Expensive and Unresponsive: ACC Housing
To an outsider looking in, the American Campus Community (ACC) housing must seem like a prime, lavish place to live while attending UC Irvine; however, to student residents of ACC, the luxury is often accompanied by stress and frustration. As a resident of Vista Del Campo (VDC), I am only telling my story about one of the four housing communities of ACC, but I encourage you to keep in mind that all four of the apartment complexes are under the same management and, therefore, interact with students in a similar manner. Having said that, a disheartening lesson that my roommates and I have learned in the short year that we have lived here is that the ACC administration is quick to charge money and slow to communicate when we want to know why.
In November, the VDC staff sent out lease renewal emails for the 2014-2015 year. This email revealed that rent would be increasing next year by just over $40 every month; the email stated, “Please note that in most cases rental rates are increasing, as they do yearly. Please see your new monthly rate below. This new rate will take effect starting with your August 2014 payment.” An annual rent increase of over $500 surely merits more than a vague sentence hidden in a lengthy email. Students deserve, and should expect, to be informed about what their money is going toward as the rent rates continue to increase. Is the money going toward the new electric locks that were just installed? What about the recent work done to repaint the floors of the buildings? If those kinds of projects are being funded by the money coming in from the increasing rental installments, students deserve to be informed of such and should, furthermore, have a say in the future projects. Based on the opinions of my roommates and I, it is safe to say that many students would find these projects unnecessary and would be highly unwilling to pay for them.
If the projects are not funded by the rent installments, then what is the extra money going toward? Surely, inflation does not call for an increase in rent by over $500 each for over a thousand residents living in the complex; that which does not even include the extra money coming from an increase in the price of parking permits.The ACC housing communities are undoubtedly a more expensive alternative to the apartment complexes closer to campus such as Berkley and Stanford court. This, however, is somewhat justified by the exceptional amenities and living conditions provided by complexes like VDC: a community center with free printing and plenty of entertainment, a round-the-clock gym, laundry centers, a pool and Jacuzzi. The apartments themselves are equipped with cable, heating, air and electricity which are every college student’s dream. Unfortunately, these dreams are crushed by the stress and frustration that stirs from the lack of communication between staff and residents. The question at hand is not the costliness of residency here, but rather, why the ACC administration remains vague and suspicious as it gets costlier.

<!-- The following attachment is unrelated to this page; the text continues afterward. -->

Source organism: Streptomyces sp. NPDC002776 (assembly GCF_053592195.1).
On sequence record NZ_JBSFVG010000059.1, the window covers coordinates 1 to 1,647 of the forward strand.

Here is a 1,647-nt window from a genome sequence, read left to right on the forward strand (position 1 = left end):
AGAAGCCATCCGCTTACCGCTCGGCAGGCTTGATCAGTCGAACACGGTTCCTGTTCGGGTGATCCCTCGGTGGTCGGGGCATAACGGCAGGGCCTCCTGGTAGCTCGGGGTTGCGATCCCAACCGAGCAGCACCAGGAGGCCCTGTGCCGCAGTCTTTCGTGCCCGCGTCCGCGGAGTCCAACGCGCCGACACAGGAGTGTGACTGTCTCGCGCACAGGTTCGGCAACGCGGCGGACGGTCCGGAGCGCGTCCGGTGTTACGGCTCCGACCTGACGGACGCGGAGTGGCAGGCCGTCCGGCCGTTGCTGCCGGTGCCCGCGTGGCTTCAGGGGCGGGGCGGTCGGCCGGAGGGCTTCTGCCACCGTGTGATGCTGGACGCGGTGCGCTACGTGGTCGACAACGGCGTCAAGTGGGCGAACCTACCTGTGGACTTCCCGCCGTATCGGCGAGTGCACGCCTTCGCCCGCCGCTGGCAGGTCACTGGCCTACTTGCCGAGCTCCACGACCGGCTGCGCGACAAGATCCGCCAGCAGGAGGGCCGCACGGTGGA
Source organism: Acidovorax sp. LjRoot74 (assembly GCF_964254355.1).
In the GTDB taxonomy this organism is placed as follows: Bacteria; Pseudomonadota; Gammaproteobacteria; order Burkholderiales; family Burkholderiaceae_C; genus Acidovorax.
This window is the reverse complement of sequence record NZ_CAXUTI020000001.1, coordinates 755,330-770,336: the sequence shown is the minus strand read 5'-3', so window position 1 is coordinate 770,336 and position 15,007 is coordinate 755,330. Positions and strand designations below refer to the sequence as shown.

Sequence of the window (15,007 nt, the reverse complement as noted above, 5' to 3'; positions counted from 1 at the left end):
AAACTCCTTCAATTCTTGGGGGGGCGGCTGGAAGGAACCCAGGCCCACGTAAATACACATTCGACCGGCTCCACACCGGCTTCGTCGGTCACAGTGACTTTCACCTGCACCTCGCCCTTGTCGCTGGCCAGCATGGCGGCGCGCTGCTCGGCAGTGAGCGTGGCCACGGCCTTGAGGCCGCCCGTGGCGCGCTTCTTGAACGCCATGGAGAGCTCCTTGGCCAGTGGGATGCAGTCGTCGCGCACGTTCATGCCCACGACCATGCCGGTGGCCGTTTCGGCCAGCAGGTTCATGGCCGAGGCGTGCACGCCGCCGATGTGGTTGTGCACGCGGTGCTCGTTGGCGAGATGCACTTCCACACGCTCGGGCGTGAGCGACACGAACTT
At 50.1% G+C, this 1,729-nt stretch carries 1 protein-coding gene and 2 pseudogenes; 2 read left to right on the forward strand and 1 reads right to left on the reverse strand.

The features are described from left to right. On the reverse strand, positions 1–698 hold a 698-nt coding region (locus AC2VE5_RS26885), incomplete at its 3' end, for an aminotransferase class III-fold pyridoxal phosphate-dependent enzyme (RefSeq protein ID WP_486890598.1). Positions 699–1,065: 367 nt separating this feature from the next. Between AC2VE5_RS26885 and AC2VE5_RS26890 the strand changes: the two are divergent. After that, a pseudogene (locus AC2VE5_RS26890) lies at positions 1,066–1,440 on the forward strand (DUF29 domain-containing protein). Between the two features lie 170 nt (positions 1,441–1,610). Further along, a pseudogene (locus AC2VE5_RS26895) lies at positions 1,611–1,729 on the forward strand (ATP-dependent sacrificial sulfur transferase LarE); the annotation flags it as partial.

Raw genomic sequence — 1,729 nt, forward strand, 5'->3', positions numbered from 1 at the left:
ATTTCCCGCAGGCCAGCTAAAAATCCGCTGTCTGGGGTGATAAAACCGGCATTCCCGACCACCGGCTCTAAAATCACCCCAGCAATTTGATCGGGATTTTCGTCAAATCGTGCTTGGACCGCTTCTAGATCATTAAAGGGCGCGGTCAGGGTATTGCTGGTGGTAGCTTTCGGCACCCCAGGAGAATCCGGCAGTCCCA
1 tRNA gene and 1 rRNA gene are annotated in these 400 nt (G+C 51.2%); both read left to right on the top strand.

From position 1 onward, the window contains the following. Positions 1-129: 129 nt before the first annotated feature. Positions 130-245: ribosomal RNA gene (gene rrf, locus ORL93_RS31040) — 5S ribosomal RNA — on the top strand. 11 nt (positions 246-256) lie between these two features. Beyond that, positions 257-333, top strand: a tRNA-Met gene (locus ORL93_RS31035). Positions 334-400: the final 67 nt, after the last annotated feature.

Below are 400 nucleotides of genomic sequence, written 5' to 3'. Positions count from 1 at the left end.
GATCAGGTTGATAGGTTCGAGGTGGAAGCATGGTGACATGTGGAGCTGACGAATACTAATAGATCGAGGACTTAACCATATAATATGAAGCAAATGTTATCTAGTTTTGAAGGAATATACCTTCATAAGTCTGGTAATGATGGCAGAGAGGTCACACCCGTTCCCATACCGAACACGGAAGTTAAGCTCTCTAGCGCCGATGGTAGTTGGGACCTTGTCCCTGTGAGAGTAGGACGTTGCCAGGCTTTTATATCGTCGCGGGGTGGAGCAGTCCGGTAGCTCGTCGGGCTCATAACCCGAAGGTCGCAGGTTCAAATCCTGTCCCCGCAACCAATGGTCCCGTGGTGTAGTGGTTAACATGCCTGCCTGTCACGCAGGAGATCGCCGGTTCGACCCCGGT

The general lack of information accompanying the increase in rent is only one example of this communication problem. My apartment alone has been charged for damages that we did not cause and then sent through a whirlwind of staff members just to get the charges lifted. I emailed the staff several times over the summer about purchasing a fall parking permit because, as a new resident, I was uninformed about the process. Not a single email was returned, and I received a parking ticket because my permit was not processed in time to evade the ticket. The staff was generally unhelpful to my roommates and me as new residents in the fall that were coming from the dorms where housing payments were made with tuition. Confused about the payment methods for rent and trying to work with our families to make sense of this unfamiliar system, we found the staff generally absent.
I was informed that an original copy of my lease renewal needed to be resigned by my dad and that it was due a week later. Common courtesy would allow a little while longer than a week for a signature on a lease that had to be mailed home and back.
While my attitudes about ACC have improved over the course of the year, the unorganized and often disastrous communication between residents and administration makes it a hard place to live peacefully. The American Campus Communities has the potential to be, arguably, the perfect place to live while at UCI, if only the staff cared as much about their communicative relationship with the residents as they do about taking their money.
Cassandra Vick is a second year psychology and social behavior major. She can be reached at email@example.com.